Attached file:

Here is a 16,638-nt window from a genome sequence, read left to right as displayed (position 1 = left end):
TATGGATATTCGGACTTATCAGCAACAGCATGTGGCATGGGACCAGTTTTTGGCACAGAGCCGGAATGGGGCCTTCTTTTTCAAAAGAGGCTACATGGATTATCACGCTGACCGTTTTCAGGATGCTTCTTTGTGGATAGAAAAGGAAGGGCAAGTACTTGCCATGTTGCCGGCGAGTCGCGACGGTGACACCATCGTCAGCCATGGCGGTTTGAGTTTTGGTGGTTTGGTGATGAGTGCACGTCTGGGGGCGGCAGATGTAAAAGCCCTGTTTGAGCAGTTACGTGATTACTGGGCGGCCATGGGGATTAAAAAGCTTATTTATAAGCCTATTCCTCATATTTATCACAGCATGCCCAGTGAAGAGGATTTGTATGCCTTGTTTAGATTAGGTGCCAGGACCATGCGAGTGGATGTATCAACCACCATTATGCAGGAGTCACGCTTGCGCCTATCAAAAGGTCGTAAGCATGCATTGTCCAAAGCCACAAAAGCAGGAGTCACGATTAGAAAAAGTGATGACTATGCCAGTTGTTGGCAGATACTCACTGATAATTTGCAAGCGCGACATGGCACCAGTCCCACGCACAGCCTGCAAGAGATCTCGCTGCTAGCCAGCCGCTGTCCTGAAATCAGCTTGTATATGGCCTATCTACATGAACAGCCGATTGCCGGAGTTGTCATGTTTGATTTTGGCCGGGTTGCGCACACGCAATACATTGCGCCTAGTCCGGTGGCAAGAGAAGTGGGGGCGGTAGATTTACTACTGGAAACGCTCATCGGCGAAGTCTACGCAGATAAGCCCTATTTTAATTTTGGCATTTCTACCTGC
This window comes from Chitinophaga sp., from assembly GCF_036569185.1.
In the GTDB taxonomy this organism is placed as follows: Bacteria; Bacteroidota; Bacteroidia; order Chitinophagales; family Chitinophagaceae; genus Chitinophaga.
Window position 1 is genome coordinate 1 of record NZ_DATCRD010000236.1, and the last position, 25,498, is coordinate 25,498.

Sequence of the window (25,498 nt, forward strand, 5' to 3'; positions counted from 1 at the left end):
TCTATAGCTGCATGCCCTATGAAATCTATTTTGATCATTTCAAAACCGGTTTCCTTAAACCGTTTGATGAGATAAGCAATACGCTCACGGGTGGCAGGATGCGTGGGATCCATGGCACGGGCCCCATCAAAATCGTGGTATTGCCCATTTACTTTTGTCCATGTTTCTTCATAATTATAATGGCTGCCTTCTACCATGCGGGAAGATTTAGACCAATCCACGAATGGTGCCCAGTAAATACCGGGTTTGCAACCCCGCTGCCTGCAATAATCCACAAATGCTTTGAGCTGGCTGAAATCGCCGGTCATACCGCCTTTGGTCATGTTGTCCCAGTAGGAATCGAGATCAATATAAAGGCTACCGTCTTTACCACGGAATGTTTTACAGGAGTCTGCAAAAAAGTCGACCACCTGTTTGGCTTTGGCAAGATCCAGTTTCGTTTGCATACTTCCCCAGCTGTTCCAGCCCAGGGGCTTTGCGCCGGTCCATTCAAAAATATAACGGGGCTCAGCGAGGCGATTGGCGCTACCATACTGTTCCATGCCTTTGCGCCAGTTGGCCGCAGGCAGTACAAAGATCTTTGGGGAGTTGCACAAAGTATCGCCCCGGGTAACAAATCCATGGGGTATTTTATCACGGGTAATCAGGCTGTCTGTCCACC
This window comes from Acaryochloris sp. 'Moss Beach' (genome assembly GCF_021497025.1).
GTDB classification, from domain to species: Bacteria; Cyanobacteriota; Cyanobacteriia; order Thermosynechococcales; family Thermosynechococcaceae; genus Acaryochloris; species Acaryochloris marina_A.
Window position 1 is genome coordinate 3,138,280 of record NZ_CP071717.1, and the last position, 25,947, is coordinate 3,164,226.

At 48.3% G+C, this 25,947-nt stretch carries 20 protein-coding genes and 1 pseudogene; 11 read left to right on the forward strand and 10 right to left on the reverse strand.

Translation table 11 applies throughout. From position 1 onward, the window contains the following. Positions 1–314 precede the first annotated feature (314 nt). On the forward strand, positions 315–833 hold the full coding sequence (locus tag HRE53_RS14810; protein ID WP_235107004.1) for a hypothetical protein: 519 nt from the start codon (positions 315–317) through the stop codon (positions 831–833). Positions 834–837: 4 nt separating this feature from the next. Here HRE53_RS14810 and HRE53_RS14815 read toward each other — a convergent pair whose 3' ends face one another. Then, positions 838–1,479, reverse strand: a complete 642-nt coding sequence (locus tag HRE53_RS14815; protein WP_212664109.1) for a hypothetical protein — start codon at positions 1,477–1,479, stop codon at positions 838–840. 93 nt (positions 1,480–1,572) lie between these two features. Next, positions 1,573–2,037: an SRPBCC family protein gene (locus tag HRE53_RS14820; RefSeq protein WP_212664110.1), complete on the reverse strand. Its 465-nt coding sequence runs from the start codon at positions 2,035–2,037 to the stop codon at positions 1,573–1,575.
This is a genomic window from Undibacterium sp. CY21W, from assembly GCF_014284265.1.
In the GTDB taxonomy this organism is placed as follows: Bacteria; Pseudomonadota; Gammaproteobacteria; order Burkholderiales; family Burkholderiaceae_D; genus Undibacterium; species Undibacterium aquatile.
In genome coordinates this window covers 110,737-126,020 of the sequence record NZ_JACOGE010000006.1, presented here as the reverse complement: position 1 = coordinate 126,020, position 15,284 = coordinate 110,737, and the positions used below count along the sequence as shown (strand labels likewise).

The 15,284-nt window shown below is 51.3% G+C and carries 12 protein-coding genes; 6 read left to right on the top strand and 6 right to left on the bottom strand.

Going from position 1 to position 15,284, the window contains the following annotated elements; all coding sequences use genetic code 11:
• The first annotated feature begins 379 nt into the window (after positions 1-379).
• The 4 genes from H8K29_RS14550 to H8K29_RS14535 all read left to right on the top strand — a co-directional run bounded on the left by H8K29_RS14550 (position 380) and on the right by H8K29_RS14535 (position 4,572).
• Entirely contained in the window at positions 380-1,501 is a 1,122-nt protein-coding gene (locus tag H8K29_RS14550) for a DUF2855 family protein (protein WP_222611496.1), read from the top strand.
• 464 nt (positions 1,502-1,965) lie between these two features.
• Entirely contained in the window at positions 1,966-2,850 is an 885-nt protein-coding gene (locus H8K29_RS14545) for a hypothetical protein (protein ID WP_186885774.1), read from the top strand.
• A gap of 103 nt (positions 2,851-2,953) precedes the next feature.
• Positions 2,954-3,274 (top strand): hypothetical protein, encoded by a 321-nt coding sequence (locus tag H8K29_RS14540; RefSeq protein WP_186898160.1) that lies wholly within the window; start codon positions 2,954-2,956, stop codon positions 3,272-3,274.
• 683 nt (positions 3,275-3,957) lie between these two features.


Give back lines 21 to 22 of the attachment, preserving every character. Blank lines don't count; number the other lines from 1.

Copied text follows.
• 464 nt (positions 1,502-1,965) lie between these two features.
• Entirely contained in the window at positions 1,966-2,850 is an 885-nt protein-coding gene (locus H8K29_RS14545) for a hypothetical protein (protein ID WP_186885774.1), read from the top strand.